Women with a family history of colon cancer have good survival rates when diagnosed with that cancer
Research Activities, May 2009, No. 345
A woman's likelihood of developing colorectal cancer also increases when her father, mother, or sibling develops that cancer. However, a new study finds that this increased risk for colorectal cancer does not negatively affect the woman's survival rate if she develops it.
Researchers tracked 1,391 women who were diagnosed with invasive colon cancer in Wisconsin. Of the 262 women with a family history of colon cancer, 44 died of the disease. In contrast, of the 1,129 women who had no family history of the disease, 224 died. Women who had two or more relatives with colorectal cancer appeared to have a lower risk of dying from the disease compared with women who had no family history of the cancer. Thus, inherited colorectal cancer may have better survival rates than sporadic cancers, the authors suggest.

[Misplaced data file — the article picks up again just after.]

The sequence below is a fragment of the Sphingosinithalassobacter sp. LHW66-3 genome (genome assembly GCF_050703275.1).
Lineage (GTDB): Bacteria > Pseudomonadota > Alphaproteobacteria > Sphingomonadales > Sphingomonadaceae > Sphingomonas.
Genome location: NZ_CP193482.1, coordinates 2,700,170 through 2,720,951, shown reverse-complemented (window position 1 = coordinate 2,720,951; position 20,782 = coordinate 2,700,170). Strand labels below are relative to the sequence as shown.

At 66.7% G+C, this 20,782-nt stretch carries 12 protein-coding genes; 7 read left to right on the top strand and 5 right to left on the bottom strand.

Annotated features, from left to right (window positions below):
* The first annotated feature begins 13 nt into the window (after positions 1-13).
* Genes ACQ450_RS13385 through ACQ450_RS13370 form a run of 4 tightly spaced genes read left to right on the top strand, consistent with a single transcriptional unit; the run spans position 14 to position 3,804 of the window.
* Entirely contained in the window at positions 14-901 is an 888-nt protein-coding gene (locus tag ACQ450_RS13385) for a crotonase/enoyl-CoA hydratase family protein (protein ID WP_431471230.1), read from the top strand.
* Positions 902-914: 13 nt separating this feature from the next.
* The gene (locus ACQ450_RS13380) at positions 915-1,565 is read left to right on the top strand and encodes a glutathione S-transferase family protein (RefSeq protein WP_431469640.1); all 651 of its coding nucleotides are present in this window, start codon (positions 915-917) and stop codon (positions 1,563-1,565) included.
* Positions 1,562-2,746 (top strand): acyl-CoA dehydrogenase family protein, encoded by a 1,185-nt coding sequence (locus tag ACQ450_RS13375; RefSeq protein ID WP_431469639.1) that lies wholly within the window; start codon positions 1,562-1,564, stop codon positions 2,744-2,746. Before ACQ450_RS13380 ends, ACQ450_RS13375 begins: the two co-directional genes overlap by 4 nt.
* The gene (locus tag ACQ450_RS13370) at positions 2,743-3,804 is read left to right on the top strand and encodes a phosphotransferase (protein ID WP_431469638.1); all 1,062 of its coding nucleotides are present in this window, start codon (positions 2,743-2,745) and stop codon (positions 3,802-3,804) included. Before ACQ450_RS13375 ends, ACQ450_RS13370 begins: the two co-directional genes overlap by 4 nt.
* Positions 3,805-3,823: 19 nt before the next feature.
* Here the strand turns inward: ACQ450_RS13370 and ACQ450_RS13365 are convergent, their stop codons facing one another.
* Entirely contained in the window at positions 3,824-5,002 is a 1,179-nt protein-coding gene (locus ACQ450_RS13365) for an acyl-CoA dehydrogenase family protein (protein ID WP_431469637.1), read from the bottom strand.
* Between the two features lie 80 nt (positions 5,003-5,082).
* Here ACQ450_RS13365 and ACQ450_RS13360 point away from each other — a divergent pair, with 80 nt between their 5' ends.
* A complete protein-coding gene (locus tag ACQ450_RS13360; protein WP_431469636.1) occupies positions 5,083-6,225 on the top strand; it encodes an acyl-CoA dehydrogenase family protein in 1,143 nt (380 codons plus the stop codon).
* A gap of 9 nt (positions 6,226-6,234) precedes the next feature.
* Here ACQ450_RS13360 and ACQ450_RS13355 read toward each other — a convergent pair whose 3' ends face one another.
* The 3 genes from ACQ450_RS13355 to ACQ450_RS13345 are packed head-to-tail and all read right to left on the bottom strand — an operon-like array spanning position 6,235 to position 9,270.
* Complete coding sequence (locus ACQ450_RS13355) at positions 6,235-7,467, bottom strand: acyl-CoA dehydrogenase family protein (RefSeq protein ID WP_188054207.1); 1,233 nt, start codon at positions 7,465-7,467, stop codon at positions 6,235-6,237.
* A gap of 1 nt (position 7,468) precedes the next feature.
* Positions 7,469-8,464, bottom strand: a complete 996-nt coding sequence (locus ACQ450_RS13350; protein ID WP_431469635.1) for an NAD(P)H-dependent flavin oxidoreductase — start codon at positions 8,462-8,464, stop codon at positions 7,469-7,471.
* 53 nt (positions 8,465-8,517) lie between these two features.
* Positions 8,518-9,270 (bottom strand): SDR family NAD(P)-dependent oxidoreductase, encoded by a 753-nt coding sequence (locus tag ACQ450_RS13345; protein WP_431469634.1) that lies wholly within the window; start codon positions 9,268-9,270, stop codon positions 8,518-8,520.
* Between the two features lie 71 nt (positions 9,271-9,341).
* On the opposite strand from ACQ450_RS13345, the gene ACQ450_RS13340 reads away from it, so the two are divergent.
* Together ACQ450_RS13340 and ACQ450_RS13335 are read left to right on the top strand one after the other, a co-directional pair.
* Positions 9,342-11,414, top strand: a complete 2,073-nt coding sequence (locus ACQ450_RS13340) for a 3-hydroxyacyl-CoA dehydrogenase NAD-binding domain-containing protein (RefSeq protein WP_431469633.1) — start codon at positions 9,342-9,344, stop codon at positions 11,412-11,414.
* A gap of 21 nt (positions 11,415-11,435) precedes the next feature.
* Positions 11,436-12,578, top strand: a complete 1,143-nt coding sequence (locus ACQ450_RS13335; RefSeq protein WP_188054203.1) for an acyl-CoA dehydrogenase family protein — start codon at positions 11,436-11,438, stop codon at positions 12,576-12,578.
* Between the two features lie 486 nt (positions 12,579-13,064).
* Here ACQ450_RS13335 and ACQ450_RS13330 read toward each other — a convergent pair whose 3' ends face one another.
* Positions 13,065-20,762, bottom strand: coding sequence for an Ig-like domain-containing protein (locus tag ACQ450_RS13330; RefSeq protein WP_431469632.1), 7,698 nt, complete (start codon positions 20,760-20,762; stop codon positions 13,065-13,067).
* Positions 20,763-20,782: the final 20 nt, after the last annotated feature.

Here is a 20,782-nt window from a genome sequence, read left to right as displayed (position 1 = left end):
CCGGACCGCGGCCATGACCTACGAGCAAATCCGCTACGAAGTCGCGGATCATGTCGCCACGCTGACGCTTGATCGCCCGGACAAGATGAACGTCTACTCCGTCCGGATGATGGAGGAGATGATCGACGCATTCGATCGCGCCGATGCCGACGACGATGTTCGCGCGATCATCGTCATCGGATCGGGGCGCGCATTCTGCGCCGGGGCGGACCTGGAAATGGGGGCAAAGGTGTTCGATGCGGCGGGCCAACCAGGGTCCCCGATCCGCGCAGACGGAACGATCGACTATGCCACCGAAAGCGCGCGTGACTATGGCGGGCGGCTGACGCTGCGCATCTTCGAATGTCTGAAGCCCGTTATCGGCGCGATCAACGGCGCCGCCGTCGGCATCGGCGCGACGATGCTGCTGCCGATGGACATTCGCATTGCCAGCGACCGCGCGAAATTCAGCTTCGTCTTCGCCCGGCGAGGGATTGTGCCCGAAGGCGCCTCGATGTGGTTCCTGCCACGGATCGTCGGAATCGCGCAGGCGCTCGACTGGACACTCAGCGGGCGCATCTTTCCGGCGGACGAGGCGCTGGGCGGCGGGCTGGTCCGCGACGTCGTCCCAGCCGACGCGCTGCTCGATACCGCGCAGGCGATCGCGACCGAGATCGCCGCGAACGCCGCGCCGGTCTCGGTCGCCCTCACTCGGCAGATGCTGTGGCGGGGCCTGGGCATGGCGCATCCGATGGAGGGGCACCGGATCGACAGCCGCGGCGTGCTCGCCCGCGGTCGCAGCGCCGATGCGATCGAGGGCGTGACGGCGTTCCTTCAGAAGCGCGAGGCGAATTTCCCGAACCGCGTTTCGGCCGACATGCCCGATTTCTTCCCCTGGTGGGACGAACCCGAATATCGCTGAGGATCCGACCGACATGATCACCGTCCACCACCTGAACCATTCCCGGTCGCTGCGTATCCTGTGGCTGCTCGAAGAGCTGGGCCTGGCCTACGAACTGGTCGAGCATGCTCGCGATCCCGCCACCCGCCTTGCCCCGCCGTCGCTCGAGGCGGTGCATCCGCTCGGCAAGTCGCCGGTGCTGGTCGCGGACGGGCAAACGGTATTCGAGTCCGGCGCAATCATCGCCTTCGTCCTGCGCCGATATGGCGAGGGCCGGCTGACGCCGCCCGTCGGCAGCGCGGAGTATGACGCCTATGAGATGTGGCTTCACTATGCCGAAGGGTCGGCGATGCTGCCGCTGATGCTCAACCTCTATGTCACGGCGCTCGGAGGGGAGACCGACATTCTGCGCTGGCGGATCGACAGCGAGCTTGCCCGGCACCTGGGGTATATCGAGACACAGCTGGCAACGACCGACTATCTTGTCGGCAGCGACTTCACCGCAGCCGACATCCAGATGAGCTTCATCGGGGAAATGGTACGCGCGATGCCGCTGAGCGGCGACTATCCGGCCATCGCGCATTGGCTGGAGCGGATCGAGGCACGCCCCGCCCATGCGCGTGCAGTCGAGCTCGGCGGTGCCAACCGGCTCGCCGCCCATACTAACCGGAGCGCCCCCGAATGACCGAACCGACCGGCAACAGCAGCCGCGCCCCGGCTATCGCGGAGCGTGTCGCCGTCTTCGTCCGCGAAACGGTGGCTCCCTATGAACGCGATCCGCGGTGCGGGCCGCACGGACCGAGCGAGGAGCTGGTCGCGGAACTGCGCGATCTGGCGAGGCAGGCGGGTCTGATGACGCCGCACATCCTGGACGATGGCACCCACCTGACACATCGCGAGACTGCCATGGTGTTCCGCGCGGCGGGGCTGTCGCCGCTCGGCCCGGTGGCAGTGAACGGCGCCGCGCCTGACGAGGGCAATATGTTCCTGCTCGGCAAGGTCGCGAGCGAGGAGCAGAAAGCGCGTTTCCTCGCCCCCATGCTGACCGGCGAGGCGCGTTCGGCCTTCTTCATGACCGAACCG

Determining a family history of colorectal cancer is seen as a cost-effective way to identify an individual who may be at risk for developing it. These findings indicate that awareness of a family history of the disease may also serve as a clinical tool after diagnosis because of the variation in survival rates between those with and without a family history of colorectal cancer. This study was funded in part by the Agency for Healthcare Research and Quality (HS13853).
See "Family history and colorectal cancer survival in women," by Anne C. Kirchhoff, M.P.H., Polly A. Newcomb, Ph.D., M.P.H., Amy Trentham-Dietz, Ph.D., and others in the 2008 Familial Cancer 7(4), pp. 287-292.